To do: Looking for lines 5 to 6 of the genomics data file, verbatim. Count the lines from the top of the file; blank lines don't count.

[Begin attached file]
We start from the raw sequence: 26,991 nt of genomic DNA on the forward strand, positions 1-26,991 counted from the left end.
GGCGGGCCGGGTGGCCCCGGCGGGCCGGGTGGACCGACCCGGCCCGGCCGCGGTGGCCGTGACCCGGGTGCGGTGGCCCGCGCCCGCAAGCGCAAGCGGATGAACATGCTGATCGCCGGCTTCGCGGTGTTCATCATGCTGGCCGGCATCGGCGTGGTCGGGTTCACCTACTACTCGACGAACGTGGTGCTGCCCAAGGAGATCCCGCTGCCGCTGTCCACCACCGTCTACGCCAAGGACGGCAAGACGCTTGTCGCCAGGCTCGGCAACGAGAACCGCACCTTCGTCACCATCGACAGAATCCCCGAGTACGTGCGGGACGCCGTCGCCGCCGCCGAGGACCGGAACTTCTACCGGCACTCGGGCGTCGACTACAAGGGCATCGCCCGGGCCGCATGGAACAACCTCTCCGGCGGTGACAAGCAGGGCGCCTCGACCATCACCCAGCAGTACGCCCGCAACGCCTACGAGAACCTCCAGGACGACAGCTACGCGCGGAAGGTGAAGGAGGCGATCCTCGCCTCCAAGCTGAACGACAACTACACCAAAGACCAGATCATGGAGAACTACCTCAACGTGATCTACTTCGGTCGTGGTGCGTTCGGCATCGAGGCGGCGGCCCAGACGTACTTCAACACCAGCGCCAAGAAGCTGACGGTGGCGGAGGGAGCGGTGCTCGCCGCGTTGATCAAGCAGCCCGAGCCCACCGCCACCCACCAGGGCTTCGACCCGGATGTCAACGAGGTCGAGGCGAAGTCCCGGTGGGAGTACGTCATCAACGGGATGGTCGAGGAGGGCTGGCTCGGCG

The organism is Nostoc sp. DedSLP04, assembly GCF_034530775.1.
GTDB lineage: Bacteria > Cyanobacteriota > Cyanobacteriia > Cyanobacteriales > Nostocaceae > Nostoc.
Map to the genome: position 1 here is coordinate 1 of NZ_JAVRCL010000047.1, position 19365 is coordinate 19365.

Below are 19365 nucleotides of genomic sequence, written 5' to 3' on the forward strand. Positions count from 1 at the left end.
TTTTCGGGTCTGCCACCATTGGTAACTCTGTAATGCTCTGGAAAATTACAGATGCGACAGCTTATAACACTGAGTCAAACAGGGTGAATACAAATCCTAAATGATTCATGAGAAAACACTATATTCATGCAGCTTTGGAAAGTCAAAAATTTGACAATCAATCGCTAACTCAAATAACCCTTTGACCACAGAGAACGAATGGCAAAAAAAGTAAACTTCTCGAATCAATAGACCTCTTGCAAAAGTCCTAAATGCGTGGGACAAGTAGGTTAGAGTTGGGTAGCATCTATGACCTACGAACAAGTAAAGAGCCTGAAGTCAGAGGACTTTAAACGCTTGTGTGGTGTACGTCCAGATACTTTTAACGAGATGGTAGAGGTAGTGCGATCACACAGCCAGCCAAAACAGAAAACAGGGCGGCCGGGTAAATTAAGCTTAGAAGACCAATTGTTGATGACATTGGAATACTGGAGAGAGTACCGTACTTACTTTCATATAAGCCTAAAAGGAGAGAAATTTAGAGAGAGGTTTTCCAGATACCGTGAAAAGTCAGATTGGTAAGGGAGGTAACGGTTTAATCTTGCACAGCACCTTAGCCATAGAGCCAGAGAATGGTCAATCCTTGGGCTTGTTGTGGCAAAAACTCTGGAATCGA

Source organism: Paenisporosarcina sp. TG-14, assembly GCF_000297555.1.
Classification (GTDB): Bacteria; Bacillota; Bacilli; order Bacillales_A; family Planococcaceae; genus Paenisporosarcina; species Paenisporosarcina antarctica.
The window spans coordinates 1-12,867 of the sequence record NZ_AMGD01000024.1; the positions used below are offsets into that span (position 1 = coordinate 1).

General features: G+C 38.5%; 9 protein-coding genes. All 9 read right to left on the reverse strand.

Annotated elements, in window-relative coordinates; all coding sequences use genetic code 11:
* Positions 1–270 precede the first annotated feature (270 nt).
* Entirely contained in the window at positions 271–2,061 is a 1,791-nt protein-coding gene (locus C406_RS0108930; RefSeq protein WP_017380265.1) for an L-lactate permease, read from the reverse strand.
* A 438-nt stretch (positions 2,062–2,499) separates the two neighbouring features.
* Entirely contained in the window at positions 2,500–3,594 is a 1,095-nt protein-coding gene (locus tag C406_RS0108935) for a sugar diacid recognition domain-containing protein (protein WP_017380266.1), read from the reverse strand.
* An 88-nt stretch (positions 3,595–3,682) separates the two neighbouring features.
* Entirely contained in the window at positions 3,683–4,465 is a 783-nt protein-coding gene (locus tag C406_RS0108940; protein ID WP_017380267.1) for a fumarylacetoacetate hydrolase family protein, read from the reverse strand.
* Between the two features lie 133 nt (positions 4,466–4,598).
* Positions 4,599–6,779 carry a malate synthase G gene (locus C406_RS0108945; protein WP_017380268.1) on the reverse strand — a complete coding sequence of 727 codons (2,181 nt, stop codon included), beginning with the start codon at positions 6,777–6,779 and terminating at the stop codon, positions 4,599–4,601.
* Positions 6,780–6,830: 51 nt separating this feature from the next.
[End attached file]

Map to the genome: position 1 here is coordinate 1 of NZ_JAVRCL010000047.1, position 19365 is coordinate 19365.

Below are 19365 nucleotides of genomic sequence, written 5' to 3' on the forward strand. Positions count from 1 at the left end.